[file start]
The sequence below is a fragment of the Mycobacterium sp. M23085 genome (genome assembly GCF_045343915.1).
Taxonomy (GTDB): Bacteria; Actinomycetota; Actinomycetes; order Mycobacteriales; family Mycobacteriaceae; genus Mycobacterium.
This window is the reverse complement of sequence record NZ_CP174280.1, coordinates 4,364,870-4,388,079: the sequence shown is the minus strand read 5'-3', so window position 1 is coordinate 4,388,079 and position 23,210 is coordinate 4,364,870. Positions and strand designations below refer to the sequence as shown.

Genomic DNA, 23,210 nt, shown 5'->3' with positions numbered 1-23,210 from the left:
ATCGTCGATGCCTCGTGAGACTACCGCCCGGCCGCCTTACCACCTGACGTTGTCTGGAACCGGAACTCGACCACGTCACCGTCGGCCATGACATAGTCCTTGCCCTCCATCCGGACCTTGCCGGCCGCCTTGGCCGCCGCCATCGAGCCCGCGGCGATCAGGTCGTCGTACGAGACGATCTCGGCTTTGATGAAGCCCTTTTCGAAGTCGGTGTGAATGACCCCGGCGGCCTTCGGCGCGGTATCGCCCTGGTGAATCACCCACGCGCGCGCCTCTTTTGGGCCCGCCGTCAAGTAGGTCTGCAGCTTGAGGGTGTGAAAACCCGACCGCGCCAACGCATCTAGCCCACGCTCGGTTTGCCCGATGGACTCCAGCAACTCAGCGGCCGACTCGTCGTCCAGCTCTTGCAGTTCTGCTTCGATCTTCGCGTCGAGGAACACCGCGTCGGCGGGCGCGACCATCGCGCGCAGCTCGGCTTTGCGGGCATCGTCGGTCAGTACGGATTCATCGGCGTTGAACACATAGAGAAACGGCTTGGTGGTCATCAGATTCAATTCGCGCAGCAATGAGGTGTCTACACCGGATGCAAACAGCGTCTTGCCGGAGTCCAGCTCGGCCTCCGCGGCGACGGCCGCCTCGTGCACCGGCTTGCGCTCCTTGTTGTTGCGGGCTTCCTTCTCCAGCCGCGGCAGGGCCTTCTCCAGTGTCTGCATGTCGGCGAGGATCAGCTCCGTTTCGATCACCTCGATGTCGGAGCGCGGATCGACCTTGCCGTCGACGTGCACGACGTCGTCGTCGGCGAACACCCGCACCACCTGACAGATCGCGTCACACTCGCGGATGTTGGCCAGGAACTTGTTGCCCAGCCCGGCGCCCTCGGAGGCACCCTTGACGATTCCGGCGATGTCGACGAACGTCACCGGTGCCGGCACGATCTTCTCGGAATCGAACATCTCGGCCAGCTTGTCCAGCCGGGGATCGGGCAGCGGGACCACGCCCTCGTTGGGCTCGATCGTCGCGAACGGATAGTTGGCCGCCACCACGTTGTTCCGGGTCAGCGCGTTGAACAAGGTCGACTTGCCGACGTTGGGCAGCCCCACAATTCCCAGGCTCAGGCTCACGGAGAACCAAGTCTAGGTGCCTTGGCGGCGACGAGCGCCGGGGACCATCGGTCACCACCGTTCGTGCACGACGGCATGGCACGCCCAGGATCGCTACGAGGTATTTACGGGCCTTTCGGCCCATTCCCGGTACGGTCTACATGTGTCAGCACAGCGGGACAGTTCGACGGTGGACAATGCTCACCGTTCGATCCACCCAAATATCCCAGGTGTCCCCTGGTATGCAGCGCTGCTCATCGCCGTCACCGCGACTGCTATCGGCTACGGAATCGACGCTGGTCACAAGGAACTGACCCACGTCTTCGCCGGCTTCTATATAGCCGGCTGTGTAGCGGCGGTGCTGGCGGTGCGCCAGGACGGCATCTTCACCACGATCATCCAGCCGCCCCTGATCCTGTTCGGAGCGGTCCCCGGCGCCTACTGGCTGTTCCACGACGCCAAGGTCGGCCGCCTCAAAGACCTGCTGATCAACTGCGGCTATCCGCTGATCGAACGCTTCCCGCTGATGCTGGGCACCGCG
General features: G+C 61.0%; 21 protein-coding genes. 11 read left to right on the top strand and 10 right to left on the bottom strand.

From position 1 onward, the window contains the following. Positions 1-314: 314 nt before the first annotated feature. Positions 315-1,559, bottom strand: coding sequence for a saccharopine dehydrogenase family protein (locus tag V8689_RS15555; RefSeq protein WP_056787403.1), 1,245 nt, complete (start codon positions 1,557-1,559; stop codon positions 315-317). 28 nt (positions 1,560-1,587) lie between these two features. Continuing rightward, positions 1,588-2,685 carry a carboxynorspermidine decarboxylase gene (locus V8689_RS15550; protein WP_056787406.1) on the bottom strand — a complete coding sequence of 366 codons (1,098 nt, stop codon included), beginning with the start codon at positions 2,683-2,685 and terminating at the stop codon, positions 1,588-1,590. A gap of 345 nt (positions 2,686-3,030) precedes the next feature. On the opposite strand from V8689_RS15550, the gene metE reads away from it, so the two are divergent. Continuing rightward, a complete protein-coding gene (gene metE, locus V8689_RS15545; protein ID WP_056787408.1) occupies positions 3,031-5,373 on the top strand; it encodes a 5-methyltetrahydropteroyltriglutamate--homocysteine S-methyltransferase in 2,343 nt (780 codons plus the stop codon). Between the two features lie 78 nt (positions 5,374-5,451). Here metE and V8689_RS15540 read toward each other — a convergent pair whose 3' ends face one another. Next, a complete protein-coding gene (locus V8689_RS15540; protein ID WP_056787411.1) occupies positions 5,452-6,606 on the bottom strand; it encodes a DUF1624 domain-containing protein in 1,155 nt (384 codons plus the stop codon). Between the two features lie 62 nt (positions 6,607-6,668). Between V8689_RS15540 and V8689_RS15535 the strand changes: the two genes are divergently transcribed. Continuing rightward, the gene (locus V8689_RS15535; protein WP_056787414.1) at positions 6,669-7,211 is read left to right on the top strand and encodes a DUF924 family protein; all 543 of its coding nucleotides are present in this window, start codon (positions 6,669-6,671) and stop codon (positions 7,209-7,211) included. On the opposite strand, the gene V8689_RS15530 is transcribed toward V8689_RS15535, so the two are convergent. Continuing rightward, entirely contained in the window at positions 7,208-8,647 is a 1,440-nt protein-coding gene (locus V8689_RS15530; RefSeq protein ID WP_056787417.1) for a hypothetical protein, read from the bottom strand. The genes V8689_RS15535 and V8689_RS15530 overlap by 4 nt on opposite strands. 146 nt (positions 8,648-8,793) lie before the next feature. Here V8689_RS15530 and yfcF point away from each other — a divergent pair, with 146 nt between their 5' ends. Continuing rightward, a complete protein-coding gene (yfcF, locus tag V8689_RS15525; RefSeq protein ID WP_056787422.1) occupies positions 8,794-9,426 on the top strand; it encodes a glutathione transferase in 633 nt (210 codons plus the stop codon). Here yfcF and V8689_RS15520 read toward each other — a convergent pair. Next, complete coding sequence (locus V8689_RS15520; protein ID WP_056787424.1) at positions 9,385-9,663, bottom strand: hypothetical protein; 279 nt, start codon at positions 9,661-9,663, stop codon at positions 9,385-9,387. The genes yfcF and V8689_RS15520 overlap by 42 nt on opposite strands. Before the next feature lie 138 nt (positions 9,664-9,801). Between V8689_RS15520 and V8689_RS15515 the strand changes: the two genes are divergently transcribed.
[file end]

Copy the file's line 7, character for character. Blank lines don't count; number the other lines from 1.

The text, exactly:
From position 1 onward, the window contains the following. Positions 1-314: 314 nt before the first annotated feature. Positions 315-1,559, bottom strand: coding sequence for a saccharopine dehydrogenase family protein (locus tag V8689_RS15555; RefSeq protein WP_056787403.1), 1,245 nt, complete (start codon positions 1,557-1,559; stop codon positions 315-317). 28 nt (positions 1,560-1,587) lie between these two features. Continuing rightward, positions 1,588-2,685 carry a carboxynorspermidine decarboxylase gene (locus V8689_RS15550; protein WP_056787406.1) on the bottom strand — a complete coding sequence of 366 codons (1,098 nt, stop codon included), beginning with the start codon at positions 2,683-2,685 and terminating at the stop codon, positions 1,588-1,590. A gap of 345 nt (positions 2,686-3,030) precedes the next feature. On the opposite strand from V8689_RS15550, the gene metE reads away from it, so the two are divergent. Continuing rightward, a complete protein-coding gene (gene metE, locus V8689_RS15545; protein ID WP_056787408.1) occupies positions 3,031-5,373 on the top strand; it encodes a 5-methyltetrahydropteroyltriglutamate--homocysteine S-methyltransferase in 2,343 nt (780 codons plus the stop codon). Between the two features lie 78 nt (positions 5,374-5,451). Here metE and V8689_RS15540 read toward each other — a convergent pair whose 3' ends face one another. Next, a complete protein-coding gene (locus V8689_RS15540; protein ID WP_056787411.1) occupies positions 5,452-6,606 on the bottom strand; it encodes a DUF1624 domain-containing protein in 1,155 nt (384 codons plus the stop codon). Between the two features lie 62 nt (positions 6,607-6,668). Between V8689_RS15540 and V8689_RS15535 the strand changes: the two genes are divergently transcribed. Continuing rightward, the gene (locus V8689_RS15535; protein WP_056787414.1) at positions 6,669-7,211 is read left to right on the top strand and encodes a DUF924 family protein; all 543 of its coding nucleotides are present in this window, start codon (positions 6,669-6,671) and stop codon (positions 7,209-7,211) included. On the opposite strand, the gene V8689_RS15530 is transcribed toward V8689_RS15535, so the two are convergent. Continuing rightward, entirely contained in the window at positions 7,208-8,647 is a 1,440-nt protein-coding gene (locus V8689_RS15530; RefSeq protein ID WP_056787417.1) for a hypothetical protein, read from the bottom strand. The genes V8689_RS15535 and V8689_RS15530 overlap by 4 nt on opposite strands. 146 nt (positions 8,648-8,793) lie before the next feature. Here V8689_RS15530 and yfcF point away from each other — a divergent pair, with 146 nt between their 5' ends. Continuing rightward, a complete protein-coding gene (yfcF, locus tag V8689_RS15525; RefSeq protein ID WP_056787422.1) occupies positions 8,794-9,426 on the top strand; it encodes a glutathione transferase in 633 nt (210 codons plus the stop codon). Here yfcF and V8689_RS15520 read toward each other — a convergent pair. Next, complete coding sequence (locus V8689_RS15520; protein ID WP_056787424.1) at positions 9,385-9,663, bottom strand: hypothetical protein; 279 nt, start codon at positions 9,661-9,663, stop codon at positions 9,385-9,387. The genes yfcF and V8689_RS15520 overlap by 42 nt on opposite strands. Before the next feature lie 138 nt (positions 9,664-9,801). Between V8689_RS15520 and V8689_RS15515 the strand changes: the two genes are divergently transcribed.